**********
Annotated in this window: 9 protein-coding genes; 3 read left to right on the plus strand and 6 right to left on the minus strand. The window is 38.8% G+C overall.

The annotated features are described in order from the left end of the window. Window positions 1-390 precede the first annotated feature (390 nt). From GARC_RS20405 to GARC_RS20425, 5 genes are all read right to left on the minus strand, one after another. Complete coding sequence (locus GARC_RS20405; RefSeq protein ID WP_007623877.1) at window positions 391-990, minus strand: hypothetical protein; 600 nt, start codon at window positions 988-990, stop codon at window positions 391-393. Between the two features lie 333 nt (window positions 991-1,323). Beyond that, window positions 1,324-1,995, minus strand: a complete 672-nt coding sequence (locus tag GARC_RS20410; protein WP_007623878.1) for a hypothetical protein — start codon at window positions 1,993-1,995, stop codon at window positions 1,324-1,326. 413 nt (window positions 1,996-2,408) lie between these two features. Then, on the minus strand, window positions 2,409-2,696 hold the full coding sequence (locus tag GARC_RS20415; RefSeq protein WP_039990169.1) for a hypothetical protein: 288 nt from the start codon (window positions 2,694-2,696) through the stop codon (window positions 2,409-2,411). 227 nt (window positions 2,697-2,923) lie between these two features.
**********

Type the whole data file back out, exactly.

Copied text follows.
Annotated in this window: 9 protein-coding genes; 3 read left to right on the plus strand and 6 right to left on the minus strand. The window is 38.8% G+C overall.

The annotated features are described in order from the left end of the window. Window positions 1-390 precede the first annotated feature (390 nt). From GARC_RS20405 to GARC_RS20425, 5 genes are all read right to left on the minus strand, one after another. Complete coding sequence (locus GARC_RS20405; RefSeq protein ID WP_007623877.1) at window positions 391-990, minus strand: hypothetical protein; 600 nt, start codon at window positions 988-990, stop codon at window positions 391-393. Between the two features lie 333 nt (window positions 991-1,323). Beyond that, window positions 1,324-1,995, minus strand: a complete 672-nt coding sequence (locus tag GARC_RS20410; protein WP_007623878.1) for a hypothetical protein — start codon at window positions 1,993-1,995, stop codon at window positions 1,324-1,326. 413 nt (window positions 1,996-2,408) lie between these two features. Then, on the minus strand, window positions 2,409-2,696 hold the full coding sequence (locus tag GARC_RS20415; RefSeq protein WP_039990169.1) for a hypothetical protein: 288 nt from the start codon (window positions 2,694-2,696) through the stop codon (window positions 2,409-2,411). 227 nt (window positions 2,697-2,923) lie between these two features.